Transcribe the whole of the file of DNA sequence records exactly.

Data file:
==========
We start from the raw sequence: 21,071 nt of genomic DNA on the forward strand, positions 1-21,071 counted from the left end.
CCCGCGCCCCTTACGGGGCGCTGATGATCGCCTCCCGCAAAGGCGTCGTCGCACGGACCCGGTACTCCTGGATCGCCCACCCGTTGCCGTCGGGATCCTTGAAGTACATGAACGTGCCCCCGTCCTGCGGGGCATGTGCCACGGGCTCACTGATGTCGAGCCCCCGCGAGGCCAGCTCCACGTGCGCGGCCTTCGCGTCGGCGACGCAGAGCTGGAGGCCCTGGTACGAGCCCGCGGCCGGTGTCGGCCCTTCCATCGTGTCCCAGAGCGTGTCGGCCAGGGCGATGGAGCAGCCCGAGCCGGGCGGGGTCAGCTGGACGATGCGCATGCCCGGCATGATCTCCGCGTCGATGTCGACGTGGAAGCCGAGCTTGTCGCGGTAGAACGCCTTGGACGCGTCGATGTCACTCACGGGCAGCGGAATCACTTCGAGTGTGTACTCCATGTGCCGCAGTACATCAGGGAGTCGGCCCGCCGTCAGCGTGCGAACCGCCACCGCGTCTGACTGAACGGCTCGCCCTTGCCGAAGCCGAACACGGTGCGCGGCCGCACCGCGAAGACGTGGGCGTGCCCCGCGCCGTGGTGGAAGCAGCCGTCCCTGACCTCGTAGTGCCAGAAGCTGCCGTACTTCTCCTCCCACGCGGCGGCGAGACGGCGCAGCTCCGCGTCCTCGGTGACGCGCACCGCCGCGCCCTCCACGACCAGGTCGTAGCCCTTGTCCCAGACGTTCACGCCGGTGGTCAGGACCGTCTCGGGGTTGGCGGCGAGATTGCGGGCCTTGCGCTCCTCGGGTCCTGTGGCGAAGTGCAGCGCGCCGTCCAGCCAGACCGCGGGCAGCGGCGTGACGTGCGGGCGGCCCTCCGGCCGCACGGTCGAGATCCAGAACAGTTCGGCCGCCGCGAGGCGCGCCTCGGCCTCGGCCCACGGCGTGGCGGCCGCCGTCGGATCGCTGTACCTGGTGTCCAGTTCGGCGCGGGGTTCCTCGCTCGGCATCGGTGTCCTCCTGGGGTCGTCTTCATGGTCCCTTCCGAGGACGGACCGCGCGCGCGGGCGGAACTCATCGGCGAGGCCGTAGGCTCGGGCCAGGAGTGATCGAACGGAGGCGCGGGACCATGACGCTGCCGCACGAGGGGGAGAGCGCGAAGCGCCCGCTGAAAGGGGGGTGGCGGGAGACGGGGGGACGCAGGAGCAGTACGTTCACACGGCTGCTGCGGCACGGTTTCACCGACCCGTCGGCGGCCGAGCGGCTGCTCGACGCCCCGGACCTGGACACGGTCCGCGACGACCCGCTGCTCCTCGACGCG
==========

We start from the raw sequence: 21,071 nt of genomic DNA on the forward strand, positions 1-21,071 counted from the left end.
CCCGCGCCCCTTACGGGGCGCTGATGATCGCCTCCCGCAAAGGCGTCGTCGCACGGACCCGGTACTCCTGGATCGCCCACCCGTTGCCGTCGGGATCCTTGAAGTACATGAACGTGCCCCCGTCCTGCGGGGCATGTGCCACGGGCTCACTGATGTCGAGCCCCCGCGAGGCCAGCTCCACGTGCGCGGCCTTCGCGTCGGCGACGCAGAGCTGGAGGCCCTGGTACGAGCCCGCGGCCGGTGTCGGCCCTTCCATCGTGTCCCAGAGCGTGTCGGCCAGGGCGATGGAGCAGCCCGAGCCGGGCGGGGTCAGCTGGACGATGCGCATGCCCGGCATGATCTCCGCGTCGATGTCGACGTGGAAGCCGAGCTTGTCGCGGTAGAACGCCTTGGACGCGTCGATGTCACTCACGGGCAGCGGAATCACTTCGAGTGTGTACTCCATGTGCCGCAGTACATCAGGGAGTCGGCCCGCCGTCAGCGTGCGAACCGCCACCGCGTCTGACTGAACGGCTCGCCCTTGCCGAAGCCGAACACGGTGCGCGGCCGCACCGCGAAGACGTGGGCGTGCCCCGCGCCGTGGTGGAAGCAGCCGTCCCTGACCTCGTAGTGCCAGAAGCTGCCGTACTTCTCCTCCCACGCGGCGGCGAGACGGCGCAGCTCCGCGTCCTCGGTGACGCGCACCGCCGCGCCCTCCACGACCAGGTCGTAGCCCTTGTCCCAGACGTTCACGCCGGTGGTCAGGACCGTCTCGGGGTTGGCGGCGAGATTGCGGGCCTTGCGCTCCTCGGGTCCTGTGGCGAAGTGCAGCGCGCCGTCCAGCCAGACCGCGGGCAGCGGCGTGACGTGCGGGCGGCCCTCCGGCCGCACGGTCGAGATCCAGAACAGTTCGGCCGCCGCGAGGCGCGCCTCGGCCTCGGCCCACGGCGTGGCGGCCGCCGTCGGATCGCTGTACCTGGTGTCCAGTTCGGCGCGGGGTTCCTCGCTCGGCATCGGTGTCCTCCTGGGGTCGTCTTCATGGTCCCTTCCGAGGACGGACCGCGCGCGCGGGCGGAACTCATCGGCGAGGCCGTAGGCTCGGGCCAGGAGTGATCGAACGGAGGCGCGGGACCATGACGCTGCCGCACGAGGGGGAGAGCGCGAAGCGCCCGCTGAAAGGGGGGTGGCGGGAGACGGGGGGACGCAGGAGCAGTACGTTCACACGGCTGCTGCGGCACGGTTTCACCGACCCGTCGGCGGCCGAGCGGCTGCTCGACGCCCCGGACCTGGACACGGTCCGCGACGACCCGCTGCTCCTCGACGCG